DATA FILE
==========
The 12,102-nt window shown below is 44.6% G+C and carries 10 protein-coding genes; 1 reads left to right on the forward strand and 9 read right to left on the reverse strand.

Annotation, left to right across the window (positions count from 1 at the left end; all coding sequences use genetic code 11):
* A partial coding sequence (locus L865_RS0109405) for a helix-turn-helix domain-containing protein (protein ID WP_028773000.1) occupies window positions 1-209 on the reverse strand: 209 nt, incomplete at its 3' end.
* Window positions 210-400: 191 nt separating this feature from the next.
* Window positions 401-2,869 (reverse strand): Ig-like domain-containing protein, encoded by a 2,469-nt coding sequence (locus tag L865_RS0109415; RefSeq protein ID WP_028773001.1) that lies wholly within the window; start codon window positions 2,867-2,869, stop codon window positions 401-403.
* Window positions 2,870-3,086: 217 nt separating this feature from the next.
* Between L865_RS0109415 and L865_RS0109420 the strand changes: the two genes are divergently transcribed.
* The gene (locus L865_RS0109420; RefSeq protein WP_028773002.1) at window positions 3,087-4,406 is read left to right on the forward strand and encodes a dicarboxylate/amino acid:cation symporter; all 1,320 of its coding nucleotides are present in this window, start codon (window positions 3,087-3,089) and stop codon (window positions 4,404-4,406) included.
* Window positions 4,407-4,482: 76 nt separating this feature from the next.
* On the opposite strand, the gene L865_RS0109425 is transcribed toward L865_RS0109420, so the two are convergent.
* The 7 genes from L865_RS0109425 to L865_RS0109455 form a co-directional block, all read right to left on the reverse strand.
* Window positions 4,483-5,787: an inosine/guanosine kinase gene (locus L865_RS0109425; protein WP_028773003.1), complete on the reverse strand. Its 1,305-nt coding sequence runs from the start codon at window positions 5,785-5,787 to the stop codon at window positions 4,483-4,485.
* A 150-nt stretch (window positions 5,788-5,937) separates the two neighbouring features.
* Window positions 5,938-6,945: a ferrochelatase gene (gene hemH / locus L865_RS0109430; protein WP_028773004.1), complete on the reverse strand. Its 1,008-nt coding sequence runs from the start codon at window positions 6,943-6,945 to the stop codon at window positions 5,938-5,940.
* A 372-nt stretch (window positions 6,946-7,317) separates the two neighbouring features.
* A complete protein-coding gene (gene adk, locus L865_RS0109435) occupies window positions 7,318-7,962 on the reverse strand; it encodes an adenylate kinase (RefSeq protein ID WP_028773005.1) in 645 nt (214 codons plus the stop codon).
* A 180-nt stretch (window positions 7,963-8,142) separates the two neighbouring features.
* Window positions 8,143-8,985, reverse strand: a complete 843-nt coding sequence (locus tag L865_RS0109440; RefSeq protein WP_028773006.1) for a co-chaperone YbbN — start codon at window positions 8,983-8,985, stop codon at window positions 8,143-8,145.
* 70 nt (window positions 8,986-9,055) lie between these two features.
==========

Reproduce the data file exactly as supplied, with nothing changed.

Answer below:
The 12,102-nt window shown below is 44.6% G+C and carries 10 protein-coding genes; 1 reads left to right on the forward strand and 9 read right to left on the reverse strand.

Annotation, left to right across the window (positions count from 1 at the left end; all coding sequences use genetic code 11):
* A partial coding sequence (locus L865_RS0109405) for a helix-turn-helix domain-containing protein (protein ID WP_028773000.1) occupies window positions 1-209 on the reverse strand: 209 nt, incomplete at its 3' end.
* Window positions 210-400: 191 nt separating this feature from the next.
* Window positions 401-2,869 (reverse strand): Ig-like domain-containing protein, encoded by a 2,469-nt coding sequence (locus tag L865_RS0109415; RefSeq protein ID WP_028773001.1) that lies wholly within the window; start codon window positions 2,867-2,869, stop codon window positions 401-403.
* Window positions 2,870-3,086: 217 nt separating this feature from the next.
* Between L865_RS0109415 and L865_RS0109420 the strand changes: the two genes are divergently transcribed.
* The gene (locus L865_RS0109420; RefSeq protein WP_028773002.1) at window positions 3,087-4,406 is read left to right on the forward strand and encodes a dicarboxylate/amino acid:cation symporter; all 1,320 of its coding nucleotides are present in this window, start codon (window positions 3,087-3,089) and stop codon (window positions 4,404-4,406) included.
* Window positions 4,407-4,482: 76 nt separating this feature from the next.
* On the opposite strand, the gene L865_RS0109425 is transcribed toward L865_RS0109420, so the two are convergent.
* The 7 genes from L865_RS0109425 to L865_RS0109455 form a co-directional block, all read right to left on the reverse strand.
* Window positions 4,483-5,787: an inosine/guanosine kinase gene (locus L865_RS0109425; protein WP_028773003.1), complete on the reverse strand. Its 1,305-nt coding sequence runs from the start codon at window positions 5,785-5,787 to the stop codon at window positions 4,483-4,485.
* A 150-nt stretch (window positions 5,788-5,937) separates the two neighbouring features.
* Window positions 5,938-6,945: a ferrochelatase gene (gene hemH / locus L865_RS0109430; protein WP_028773004.1), complete on the reverse strand. Its 1,008-nt coding sequence runs from the start codon at window positions 6,943-6,945 to the stop codon at window positions 5,938-5,940.
* A 372-nt stretch (window positions 6,946-7,317) separates the two neighbouring features.
* A complete protein-coding gene (gene adk, locus L865_RS0109435) occupies window positions 7,318-7,962 on the reverse strand; it encodes an adenylate kinase (RefSeq protein ID WP_028773005.1) in 645 nt (214 codons plus the stop codon).
* A 180-nt stretch (window positions 7,963-8,142) separates the two neighbouring features.
* Window positions 8,143-8,985, reverse strand: a complete 843-nt coding sequence (locus tag L865_RS0109440; RefSeq protein WP_028773006.1) for a co-chaperone YbbN — start codon at window positions 8,983-8,985, stop codon at window positions 8,143-8,145.
* 70 nt (window positions 8,986-9,055) lie between these two features.